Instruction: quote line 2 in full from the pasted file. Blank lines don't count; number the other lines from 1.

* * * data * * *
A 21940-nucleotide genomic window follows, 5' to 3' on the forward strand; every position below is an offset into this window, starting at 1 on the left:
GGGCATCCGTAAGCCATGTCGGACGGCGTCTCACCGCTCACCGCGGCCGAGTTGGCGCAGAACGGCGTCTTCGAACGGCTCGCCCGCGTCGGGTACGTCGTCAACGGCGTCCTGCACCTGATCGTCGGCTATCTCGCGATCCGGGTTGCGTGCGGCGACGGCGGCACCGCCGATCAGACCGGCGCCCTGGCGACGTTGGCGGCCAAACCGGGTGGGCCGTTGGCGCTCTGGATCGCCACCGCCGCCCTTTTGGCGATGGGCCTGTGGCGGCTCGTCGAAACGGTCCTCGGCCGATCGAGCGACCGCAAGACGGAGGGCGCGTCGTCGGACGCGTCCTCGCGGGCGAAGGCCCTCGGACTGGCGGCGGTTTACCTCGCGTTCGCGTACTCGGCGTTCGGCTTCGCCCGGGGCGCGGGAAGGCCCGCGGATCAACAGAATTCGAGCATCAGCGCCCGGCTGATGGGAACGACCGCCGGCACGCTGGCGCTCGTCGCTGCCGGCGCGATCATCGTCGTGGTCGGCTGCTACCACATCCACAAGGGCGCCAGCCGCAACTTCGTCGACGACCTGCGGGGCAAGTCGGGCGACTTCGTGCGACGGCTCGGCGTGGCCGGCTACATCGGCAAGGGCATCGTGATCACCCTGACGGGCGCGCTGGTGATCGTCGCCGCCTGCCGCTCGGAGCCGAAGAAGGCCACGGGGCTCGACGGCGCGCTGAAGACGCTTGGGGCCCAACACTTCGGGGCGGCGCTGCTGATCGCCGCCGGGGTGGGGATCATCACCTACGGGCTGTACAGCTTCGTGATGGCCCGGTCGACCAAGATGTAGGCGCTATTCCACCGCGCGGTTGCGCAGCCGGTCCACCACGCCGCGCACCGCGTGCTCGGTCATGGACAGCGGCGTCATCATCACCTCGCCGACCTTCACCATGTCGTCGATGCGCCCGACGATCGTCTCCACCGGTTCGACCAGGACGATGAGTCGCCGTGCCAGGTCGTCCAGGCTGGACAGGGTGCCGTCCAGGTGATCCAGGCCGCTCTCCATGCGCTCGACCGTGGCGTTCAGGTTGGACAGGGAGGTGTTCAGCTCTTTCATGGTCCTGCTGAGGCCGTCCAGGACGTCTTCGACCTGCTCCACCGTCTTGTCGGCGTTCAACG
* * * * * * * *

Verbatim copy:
GGGCATCCGTAAGCCATGTCGGACGGCGTCTCACCGCTCACCGCGGCCGAGTTGGCGCAGAACGGCGTCTTCGAACGGCTCGCCCGCGTCGGGTACGTCGTCAACGGCGTCCTGCACCTGATCGTCGGCTATCTCGCGATCCGGGTTGCGTGCGGCGACGGCGGCACCGCCGATCAGACCGGCGCCCTGGCGACGTTGGCGGCCAAACCGGGTGGGCCGTTGGCGCTCTGGATCGCCACCGCCGCCCTTTTGGCGATGGGCCTGTGGCGGCTCGTCGAAACGGTCCTCGGCCGATCGAGCGACCGCAAGACGGAGGGCGCGTCGTCGGACGCGTCCTCGCGGGCGAAGGCCCTCGGACTGGCGGCGGTTTACCTCGCGTTCGCGTACTCGGCGTTCGGCTTCGCCCGGGGCGCGGGAAGGCCCGCGGATCAACAGAATTCGAGCATCAGCGCCCGGCTGATGGGAACGACCGCCGGCACGCTGGCGCTCGTCGCTGCCGGCGCGATCATCGTCGTGGTCGGCTGCTACCACATCCACAAGGGCGCCAGCCGCAACTTCGTCGACGACCTGCGGGGCAAGTCGGGCGACTTCGTGCGACGGCTCGGCGTGGCCGGCTACATCGGCAAGGGCATCGTGATCACCCTGACGGGCGCGCTGGTGATCGTCGCCGCCTGCCGCTCGGAGCCGAAGAAGGCCACGGGGCTCGACGGCGCGCTGAAGACGCTTGGGGCCCAACACTTCGGGGCGGCGCTGCTGATCGCCGCCGGGGTGGGGATCATCACCTACGGGCTGTACAGCTTCGTGATGGCCCGGTCGACCAAGATGTAGGCGCTATTCCACCGCGCGGTTGCGCAGCCGGTCCACCACGCCGCGCACCGCGTGCTCGGTCATGGACAGCGGCGTCATCATCACCTCGCCGACCTTCACCATGTCGTCGATGCGCCCGACGATCGTCTCCACCGGTTCGACCAGGACGATGAGTCGCCGTGCCAGGTCGTCCAGGCTGGACAGGGTGCCGTCCAGGTGATCCAGGCCGCTCTCCATGCGCTCGACCGTGGCGTTCAGGTTGGACAGGGAGGTGTTCAGCTCTTTCATGGTCCTGCTGAGGCCGTCCAGGACGTCTTCGACCTGCTCCACCGTCTTGTCGGCGTTCAACG